The Amazing Spider-Man
Tagline: The Untold Story
Should there be a set of rules when it comes to how much time is necessary between an action franchise’s last installment and its inevitable reboot? This week, the The Amazing Spider-Man comes out just 10 years after Sam Raimi turned the legendary web slinger into a money making franchise machine thanks to Tobey Maguire (well, he did the business in movies one and two, the less said about the third installment the better).
Swap Raimi for Marc Webb and Maguire for Andrew Garfield and you’ve got yourselves a $220 million tentpole for summer 2012. But perhaps it’s better to re-frame the question — for the teenagers the film is aimed at, 10 years is an incredibly long time. So never mind the 10 years, is The Amazing Spider-Man worth the 10 bucks (or more) to go see it?
The film finds us back in origin territory, with Peter Parker (Garfield), abandoned by his parents as a boy, being raised by his Uncle Ben (Martin Sheen, getting a host of raves for his performance) and Aunt May (Sally Field). But when Peter finds a briefcase that belonged to his dad, it sets him off on a journey to try and figure out what really happened to his parents, a quest that takes him to the laboratory doorstep of Dr. Curt Connors (Rhys Ifans), who just happens to be his father’s former partner.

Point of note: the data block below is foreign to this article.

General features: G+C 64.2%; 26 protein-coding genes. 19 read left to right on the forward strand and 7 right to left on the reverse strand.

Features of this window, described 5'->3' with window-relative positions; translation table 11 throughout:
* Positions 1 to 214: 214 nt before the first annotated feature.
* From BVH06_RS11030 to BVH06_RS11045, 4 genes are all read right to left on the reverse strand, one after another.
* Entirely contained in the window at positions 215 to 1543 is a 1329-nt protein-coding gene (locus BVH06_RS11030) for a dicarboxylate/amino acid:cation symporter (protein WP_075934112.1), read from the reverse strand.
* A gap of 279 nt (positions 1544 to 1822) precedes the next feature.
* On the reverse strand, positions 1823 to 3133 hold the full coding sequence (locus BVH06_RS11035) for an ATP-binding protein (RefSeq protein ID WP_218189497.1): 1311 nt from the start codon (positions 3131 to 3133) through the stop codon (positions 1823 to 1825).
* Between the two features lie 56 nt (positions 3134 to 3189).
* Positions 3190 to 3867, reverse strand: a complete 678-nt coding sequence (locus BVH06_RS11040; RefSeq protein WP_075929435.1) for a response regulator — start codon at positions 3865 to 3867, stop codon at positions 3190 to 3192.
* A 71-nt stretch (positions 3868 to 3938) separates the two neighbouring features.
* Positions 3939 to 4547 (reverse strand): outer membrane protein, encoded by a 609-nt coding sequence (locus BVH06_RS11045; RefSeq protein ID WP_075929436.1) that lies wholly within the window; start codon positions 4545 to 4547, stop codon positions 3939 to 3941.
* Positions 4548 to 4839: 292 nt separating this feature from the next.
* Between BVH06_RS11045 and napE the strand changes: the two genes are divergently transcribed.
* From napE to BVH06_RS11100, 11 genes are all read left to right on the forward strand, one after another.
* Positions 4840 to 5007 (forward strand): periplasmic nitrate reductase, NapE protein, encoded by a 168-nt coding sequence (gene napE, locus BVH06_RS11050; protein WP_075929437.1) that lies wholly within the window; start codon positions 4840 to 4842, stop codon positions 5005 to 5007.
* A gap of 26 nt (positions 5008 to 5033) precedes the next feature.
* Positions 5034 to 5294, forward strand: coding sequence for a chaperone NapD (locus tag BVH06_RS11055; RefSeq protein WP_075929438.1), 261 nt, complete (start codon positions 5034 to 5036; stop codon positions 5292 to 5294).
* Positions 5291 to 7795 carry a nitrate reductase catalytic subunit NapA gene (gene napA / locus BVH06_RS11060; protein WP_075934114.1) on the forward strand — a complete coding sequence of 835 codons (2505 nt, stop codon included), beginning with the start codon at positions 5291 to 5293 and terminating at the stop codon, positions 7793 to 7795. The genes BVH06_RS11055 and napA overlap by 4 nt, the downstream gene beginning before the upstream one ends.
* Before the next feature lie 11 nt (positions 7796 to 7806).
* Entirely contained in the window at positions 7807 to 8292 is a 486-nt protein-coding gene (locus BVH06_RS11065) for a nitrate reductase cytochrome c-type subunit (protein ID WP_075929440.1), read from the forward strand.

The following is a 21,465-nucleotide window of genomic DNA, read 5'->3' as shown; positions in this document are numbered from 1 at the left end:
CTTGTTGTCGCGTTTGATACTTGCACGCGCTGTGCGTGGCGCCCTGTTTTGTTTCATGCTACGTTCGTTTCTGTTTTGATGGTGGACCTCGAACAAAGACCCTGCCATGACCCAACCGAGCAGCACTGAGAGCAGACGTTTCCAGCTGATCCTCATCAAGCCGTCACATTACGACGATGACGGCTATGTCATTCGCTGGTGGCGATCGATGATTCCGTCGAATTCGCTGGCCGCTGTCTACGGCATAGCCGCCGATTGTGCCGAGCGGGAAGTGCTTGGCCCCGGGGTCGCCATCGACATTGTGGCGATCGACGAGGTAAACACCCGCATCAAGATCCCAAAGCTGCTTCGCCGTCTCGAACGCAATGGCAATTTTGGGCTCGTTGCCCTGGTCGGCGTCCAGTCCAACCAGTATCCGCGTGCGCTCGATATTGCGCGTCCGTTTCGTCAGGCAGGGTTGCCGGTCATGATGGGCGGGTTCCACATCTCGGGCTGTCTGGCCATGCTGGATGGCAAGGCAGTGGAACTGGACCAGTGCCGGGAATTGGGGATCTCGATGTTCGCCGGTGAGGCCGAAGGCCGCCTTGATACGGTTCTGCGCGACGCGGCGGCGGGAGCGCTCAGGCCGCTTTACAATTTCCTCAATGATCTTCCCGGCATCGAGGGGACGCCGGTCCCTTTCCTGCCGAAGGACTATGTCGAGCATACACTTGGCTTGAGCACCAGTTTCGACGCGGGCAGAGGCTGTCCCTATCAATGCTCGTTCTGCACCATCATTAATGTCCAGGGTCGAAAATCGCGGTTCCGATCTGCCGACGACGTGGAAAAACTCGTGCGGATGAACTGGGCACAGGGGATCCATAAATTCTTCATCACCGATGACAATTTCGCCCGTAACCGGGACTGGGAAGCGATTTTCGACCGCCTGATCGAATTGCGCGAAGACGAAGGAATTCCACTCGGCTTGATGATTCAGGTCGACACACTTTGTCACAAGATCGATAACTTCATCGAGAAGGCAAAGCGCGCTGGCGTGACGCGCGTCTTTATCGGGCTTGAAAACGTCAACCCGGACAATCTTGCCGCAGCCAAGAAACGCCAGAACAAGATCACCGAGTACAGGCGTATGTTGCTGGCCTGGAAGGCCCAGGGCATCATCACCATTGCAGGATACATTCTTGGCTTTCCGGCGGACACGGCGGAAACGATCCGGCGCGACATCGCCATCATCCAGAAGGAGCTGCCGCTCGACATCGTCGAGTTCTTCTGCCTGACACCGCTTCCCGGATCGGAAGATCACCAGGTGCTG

It looks like the conveniently named Webb has delivered the goods. There’s barely a bad review of the latest film to be had; the Wall Street Journal‘s sniping over the very nature of the project (“This hugely elaborate production is supposed to be the reboot of a foundering franchise, but rebooting a computer wipes the silicon slate clean”) is about as nasty as it gets. Instead, the New York Times gets a kick out of our leads (a couple in real life): “Mr. Garfield and Ms. Stone are by far the movie’s greatest assets and when they’re together on screen, they add warmth and a believable closeness to the industrial mix.” Over on the West coast, the Los Angeles Times takes exactly the same view: “Garfield and Stone are good enough to ensure that you won’t miss their predecessors.” And TIME’s Mary Pols seems more than happy to get swept along. “How would it be to go from geeky teen who can’t get a date to someone who can move like Mikhail Baryshnikov at warp speed?” she asks. “Thrilling, and that’s what it looks like. None of this is new to us, but Garfield and Webb make it feel convincingly fresh and exciting.”